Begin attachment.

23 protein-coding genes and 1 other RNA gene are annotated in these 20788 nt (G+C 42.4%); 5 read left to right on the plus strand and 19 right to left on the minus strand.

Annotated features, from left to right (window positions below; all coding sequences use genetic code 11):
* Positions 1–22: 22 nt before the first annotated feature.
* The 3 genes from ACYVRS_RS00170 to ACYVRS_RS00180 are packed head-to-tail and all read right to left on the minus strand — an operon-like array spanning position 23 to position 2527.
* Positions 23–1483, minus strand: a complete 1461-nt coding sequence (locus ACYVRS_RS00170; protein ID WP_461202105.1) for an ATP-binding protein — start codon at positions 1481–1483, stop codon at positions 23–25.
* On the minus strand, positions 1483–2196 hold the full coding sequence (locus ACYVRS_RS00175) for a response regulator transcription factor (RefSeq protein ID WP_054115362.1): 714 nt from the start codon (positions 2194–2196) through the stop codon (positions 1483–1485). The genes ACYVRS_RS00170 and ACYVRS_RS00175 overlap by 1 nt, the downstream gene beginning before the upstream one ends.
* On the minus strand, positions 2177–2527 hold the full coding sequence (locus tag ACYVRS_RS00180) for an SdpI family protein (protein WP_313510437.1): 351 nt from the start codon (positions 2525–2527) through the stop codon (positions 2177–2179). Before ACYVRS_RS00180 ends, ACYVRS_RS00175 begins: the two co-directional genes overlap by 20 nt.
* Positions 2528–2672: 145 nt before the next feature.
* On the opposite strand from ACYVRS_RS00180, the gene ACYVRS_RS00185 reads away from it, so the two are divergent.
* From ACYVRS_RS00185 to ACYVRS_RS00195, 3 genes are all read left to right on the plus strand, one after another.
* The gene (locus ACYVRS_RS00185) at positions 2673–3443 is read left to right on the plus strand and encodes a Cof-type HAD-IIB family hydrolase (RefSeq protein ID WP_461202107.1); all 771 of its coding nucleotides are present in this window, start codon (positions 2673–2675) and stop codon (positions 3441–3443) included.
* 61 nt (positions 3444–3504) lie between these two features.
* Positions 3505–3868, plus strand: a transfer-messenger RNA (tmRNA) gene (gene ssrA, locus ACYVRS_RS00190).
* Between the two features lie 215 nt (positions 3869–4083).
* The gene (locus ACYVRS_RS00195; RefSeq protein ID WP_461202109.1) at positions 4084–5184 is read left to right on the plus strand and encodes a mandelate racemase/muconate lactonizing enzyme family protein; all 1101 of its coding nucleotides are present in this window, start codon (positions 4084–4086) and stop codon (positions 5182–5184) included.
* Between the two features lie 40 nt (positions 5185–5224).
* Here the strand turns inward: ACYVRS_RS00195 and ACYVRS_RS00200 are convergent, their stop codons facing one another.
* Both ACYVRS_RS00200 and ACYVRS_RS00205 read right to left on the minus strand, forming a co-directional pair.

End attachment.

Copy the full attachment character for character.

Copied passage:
23 protein-coding genes and 1 other RNA gene are annotated in these 20788 nt (G+C 42.4%); 5 read left to right on the plus strand and 19 right to left on the minus strand.

Annotated features, from left to right (window positions below; all coding sequences use genetic code 11):
* Positions 1–22: 22 nt before the first annotated feature.
* The 3 genes from ACYVRS_RS00170 to ACYVRS_RS00180 are packed head-to-tail and all read right to left on the minus strand — an operon-like array spanning position 23 to position 2527.
* Positions 23–1483, minus strand: a complete 1461-nt coding sequence (locus ACYVRS_RS00170; protein ID WP_461202105.1) for an ATP-binding protein — start codon at positions 1481–1483, stop codon at positions 23–25.
* On the minus strand, positions 1483–2196 hold the full coding sequence (locus ACYVRS_RS00175) for a response regulator transcription factor (RefSeq protein ID WP_054115362.1): 714 nt from the start codon (positions 2194–2196) through the stop codon (positions 1483–1485). The genes ACYVRS_RS00170 and ACYVRS_RS00175 overlap by 1 nt, the downstream gene beginning before the upstream one ends.
* On the minus strand, positions 2177–2527 hold the full coding sequence (locus tag ACYVRS_RS00180) for an SdpI family protein (protein WP_313510437.1): 351 nt from the start codon (positions 2525–2527) through the stop codon (positions 2177–2179). Before ACYVRS_RS00180 ends, ACYVRS_RS00175 begins: the two co-directional genes overlap by 20 nt.
* Positions 2528–2672: 145 nt before the next feature.
* On the opposite strand from ACYVRS_RS00180, the gene ACYVRS_RS00185 reads away from it, so the two are divergent.
* From ACYVRS_RS00185 to ACYVRS_RS00195, 3 genes are all read left to right on the plus strand, one after another.
* The gene (locus ACYVRS_RS00185) at positions 2673–3443 is read left to right on the plus strand and encodes a Cof-type HAD-IIB family hydrolase (RefSeq protein ID WP_461202107.1); all 771 of its coding nucleotides are present in this window, start codon (positions 2673–2675) and stop codon (positions 3441–3443) included.
* 61 nt (positions 3444–3504) lie between these two features.
* Positions 3505–3868, plus strand: a transfer-messenger RNA (tmRNA) gene (gene ssrA, locus ACYVRS_RS00190).
* Between the two features lie 215 nt (positions 3869–4083).
* The gene (locus ACYVRS_RS00195; RefSeq protein ID WP_461202109.1) at positions 4084–5184 is read left to right on the plus strand and encodes a mandelate racemase/muconate lactonizing enzyme family protein; all 1101 of its coding nucleotides are present in this window, start codon (positions 4084–4086) and stop codon (positions 5182–5184) included.
* Between the two features lie 40 nt (positions 5185–5224).
* Here the strand turns inward: ACYVRS_RS00195 and ACYVRS_RS00200 are convergent, their stop codons facing one another.
* Both ACYVRS_RS00200 and ACYVRS_RS00205 read right to left on the minus strand, forming a co-directional pair.